The last artist was my least favorite artist Tanyth Berkeley, in her attempt to show modern feminine beauty. Her subject were randomly chosen, usually street performers, transgender woman, and close friends. Her piece was in a set of five photos of woman, portraying woman who may not be considered so beautiful, but have found beauty in this artist eyes. Perhaps it is in using ordinary people that Berkeley is trying to say lies true beauty. The series brought to mind the Dove ads that made the statement “curves are beautiful”. In today’s mixed crowd, feminine beauty might just be more than anorexic models on magazine covers.
In summation, I enjoyed the exhibit. It seemed as though there was a lot to absorb a once. I was grateful for the fact it was less abstract that the Altered States Exhibit by Zhuang Huan. However,I feel that with each visit, my mind s opening up to accept art for what it is, instead of rejecting it because it does not make sense at first sight or is not appealing to the eyes. I also got a chance to quickly take a glimpse at Martin Puryier’s exhibit which on the floor above and was astounded by it. Now I believe anything can be art, if you can somehow explain how that piece reflects art, because art is a simply a mater of the mind.

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The New Realm of Photography

November 29th, 2007 · 1 Comment

Stepping in the twenty-first century, photographs are no longer the way they were—unchangeable, solid, static— they have been redefined as they meet the waves of technology, infusion of new techniques, and the shifting angles of artists. Taking the opportunity to see images of the new age of photography, I visited MoMA to “ New Photography 2007: Tanyth Berkeley, Scott McFarland, Berni Searle”, organized by the Department of Photography at MoMA, on Saturday, November 24th.This exhibition includes works of three different contemporary artists: Tanyth Berkeley from United States, Scott McFarland from Canada, and Berni Searle from South Africa; the exhibition displays a different element of modern photography in each of the photographer’s works. The photographs are mainly pigmented inkjet prints.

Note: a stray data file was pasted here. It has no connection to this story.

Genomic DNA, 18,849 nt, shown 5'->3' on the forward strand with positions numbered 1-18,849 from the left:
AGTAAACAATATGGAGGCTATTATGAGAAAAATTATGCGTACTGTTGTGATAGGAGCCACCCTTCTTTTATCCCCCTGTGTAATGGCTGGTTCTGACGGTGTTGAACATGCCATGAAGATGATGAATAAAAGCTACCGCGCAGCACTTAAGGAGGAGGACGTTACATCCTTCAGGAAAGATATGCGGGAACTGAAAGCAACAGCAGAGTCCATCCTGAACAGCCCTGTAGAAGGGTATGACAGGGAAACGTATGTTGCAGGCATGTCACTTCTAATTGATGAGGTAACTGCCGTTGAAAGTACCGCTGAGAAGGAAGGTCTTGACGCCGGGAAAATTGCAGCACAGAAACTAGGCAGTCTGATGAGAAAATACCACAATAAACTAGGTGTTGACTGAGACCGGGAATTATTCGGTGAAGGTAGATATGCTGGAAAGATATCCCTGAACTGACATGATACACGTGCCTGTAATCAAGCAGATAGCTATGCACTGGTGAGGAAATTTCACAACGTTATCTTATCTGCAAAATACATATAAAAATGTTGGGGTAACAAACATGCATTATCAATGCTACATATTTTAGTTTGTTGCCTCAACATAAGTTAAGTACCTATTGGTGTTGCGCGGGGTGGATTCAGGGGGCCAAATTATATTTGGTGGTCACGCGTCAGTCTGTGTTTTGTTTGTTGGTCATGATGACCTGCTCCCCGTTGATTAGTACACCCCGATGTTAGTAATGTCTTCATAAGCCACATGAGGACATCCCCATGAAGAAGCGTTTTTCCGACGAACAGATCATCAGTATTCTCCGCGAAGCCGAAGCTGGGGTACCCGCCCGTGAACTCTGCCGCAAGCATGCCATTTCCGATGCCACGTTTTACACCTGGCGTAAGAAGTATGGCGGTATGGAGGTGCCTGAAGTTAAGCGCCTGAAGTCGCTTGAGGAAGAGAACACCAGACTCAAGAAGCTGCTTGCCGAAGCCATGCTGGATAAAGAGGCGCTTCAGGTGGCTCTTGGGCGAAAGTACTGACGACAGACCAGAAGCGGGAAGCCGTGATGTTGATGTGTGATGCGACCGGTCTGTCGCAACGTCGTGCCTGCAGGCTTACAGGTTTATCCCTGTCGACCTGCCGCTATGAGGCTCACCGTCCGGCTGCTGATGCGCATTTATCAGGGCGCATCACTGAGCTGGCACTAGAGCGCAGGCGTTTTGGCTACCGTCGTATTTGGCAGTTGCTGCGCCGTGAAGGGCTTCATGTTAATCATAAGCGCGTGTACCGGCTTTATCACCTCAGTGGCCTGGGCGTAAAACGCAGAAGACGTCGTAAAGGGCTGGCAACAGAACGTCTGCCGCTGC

The works of Tanyth Berkeley, the American photographer includes a series of life-sized photographs of different women. To bring the focus of the viewers to each individual, these photographs are printed as tall as the substantive individuals; the title of each photograph derives from the name of the sitter, for instance: “Grace”, “Ariel”, and “Linda Leven”, etc. Berkeley chose to take pictures of these women who she met at the subway stations, or people she knows and has a deep connection with. The identities of these women vary from street performer, dancer and actress to transgender woman. However, they all share one thing in common: eccentric looks. At first glance, I was even startled by these bizarre faces—extremely pale skin, inconspicuous eyebrows, plump figures, misaligned eyes. The eccentricity of their faces is so compelling that viewers cannot just pass by the portraits without pausing for a minute or two to peruse the women in these photographs. These women, although have extraordinary features, are not seen as distinctive beauties by mainstream standard. They are neglected because their “beauty” is not the same as the by-default “beauty” cherished by commercialism. Society is dogmatic; people believe that beauty is what you see in the women on magazine covers and advertisements. Berkeley, through the photographs she has taken, challenges the worldwide standard of beauty and conveys the message that beauty does not necessarily need to be found in what the world unanimously agree on, or preset; rather, beauty can be found outside of normality. While taking the photographs, Berkeley asked each individual to pose or gesture elegantly, or to hold a bouquet, in order to highlight their femininity. Her instructing the sitters to pose involves communication between the sitter and the photographer; therefore her photographs also contain strings of theatrical elements.